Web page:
Gendered vulnerabilities for people with disabilities in Kachin state in Myanmar
This project researched the impact of conflict on gender and masculinities expectations on people with disabilities in Kachin state in Myanmar.
Conflict-related violence, whether through landmines or armed violence, and the related lack of access to medical services, increases the numbers of people living with disabilities. Yet they tend to be missing from the voices consulted by policy- and decision-makers.
While the majority of combatants are male, so are high numbers of conflict casualties and victims. Yet the impacts of conflict on men’s experiences and vulnerabilities are little understood.
Our research sought to address this gap by assessing the conflict impacts on gendered expectations on people with disabilities, with a particular focus on masculinities.
This is important because gender-blind approaches to providing services to people with disabilities may miss important dynamics, and because the voices of people with disabilities have been missing from discussions around peace and conflict.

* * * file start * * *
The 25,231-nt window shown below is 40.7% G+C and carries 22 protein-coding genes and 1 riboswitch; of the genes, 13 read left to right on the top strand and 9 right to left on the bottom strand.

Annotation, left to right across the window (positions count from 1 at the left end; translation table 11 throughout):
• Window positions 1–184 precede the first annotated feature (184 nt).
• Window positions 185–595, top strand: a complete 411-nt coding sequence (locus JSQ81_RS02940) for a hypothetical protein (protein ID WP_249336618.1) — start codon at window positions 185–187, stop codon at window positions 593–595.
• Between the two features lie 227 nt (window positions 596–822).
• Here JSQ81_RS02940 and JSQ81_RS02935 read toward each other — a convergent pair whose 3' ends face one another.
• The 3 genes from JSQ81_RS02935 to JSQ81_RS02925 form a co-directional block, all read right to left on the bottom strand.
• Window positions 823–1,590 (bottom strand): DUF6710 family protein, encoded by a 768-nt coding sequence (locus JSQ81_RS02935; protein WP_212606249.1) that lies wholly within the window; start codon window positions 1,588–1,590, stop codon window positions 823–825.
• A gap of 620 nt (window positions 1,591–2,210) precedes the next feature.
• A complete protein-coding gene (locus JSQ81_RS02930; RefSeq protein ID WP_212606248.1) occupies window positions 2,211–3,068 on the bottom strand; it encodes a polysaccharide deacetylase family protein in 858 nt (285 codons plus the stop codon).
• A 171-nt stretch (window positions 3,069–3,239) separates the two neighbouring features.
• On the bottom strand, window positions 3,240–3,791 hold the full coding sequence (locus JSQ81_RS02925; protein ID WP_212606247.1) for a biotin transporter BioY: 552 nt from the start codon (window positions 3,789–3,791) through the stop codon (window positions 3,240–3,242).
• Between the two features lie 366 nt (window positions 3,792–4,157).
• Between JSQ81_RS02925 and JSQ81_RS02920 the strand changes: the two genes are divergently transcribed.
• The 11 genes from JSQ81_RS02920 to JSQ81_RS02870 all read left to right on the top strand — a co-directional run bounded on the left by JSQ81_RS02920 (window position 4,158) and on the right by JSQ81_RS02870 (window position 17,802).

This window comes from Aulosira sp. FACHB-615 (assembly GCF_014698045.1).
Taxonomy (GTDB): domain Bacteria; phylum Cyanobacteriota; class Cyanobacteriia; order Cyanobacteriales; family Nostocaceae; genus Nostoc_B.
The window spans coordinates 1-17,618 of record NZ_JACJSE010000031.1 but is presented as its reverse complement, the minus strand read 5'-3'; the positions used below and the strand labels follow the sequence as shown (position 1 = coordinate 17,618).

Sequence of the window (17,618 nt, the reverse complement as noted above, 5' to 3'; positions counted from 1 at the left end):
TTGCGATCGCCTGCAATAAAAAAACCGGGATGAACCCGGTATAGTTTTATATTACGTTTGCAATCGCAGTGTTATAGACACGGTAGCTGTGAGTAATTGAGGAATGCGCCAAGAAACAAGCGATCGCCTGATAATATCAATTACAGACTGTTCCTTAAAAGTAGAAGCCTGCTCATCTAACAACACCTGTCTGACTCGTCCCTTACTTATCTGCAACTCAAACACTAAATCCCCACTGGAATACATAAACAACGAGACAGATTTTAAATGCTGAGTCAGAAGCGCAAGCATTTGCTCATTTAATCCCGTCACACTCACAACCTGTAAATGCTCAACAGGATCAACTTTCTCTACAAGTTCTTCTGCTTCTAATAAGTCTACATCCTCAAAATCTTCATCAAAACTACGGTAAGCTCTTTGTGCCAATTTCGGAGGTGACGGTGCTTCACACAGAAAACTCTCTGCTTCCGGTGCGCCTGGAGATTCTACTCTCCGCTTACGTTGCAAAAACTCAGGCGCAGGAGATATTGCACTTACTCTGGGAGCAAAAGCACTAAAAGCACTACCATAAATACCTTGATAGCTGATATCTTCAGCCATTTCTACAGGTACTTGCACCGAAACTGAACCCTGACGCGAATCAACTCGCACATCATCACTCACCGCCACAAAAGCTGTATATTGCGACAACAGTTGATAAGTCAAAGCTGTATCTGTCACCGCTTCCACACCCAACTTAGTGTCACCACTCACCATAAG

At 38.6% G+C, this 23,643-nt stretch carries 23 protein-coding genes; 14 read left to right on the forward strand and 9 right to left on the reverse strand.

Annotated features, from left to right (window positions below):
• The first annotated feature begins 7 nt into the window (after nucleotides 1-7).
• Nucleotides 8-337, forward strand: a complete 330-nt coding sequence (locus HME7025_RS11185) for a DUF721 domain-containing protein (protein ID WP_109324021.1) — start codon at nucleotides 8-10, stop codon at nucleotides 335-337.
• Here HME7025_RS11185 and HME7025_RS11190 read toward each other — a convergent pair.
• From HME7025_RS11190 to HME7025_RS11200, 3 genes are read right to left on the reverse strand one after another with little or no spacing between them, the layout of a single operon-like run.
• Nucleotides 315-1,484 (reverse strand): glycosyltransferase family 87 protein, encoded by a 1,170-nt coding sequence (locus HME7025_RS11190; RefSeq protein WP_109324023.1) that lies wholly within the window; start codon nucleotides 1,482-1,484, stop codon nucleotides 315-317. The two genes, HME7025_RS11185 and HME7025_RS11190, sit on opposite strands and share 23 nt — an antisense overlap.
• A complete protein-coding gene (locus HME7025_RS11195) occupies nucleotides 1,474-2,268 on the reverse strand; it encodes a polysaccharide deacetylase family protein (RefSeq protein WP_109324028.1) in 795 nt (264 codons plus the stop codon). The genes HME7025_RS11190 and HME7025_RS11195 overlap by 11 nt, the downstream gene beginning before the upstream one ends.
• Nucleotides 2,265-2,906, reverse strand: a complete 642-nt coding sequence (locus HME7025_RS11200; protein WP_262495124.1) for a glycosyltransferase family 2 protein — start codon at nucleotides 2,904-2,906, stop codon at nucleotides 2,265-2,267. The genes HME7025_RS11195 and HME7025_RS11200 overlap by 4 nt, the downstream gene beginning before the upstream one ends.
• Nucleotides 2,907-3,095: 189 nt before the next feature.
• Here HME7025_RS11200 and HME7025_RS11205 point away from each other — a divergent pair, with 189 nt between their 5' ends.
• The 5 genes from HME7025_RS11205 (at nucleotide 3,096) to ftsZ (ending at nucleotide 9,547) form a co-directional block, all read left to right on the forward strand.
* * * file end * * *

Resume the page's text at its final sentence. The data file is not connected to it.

We found that current services at the most basic level are not informed by either a gender nor a disabilities perspective. Such an approach is urgently needed, requiring capacity-building of service providers and displaced person camp volunteers, but also of the people with disabilities themselves.
The research was based on interviews and focus group discussions with men and women with disabilities, as well as others, carried out in both government- and Kachin Independence Organisation-controlled areas, including internally displaced persons camps.
Our report was published in English, Kachin and the Myanmar language, to maximise access to the findings.
This project ran from August 2018 to January 2019.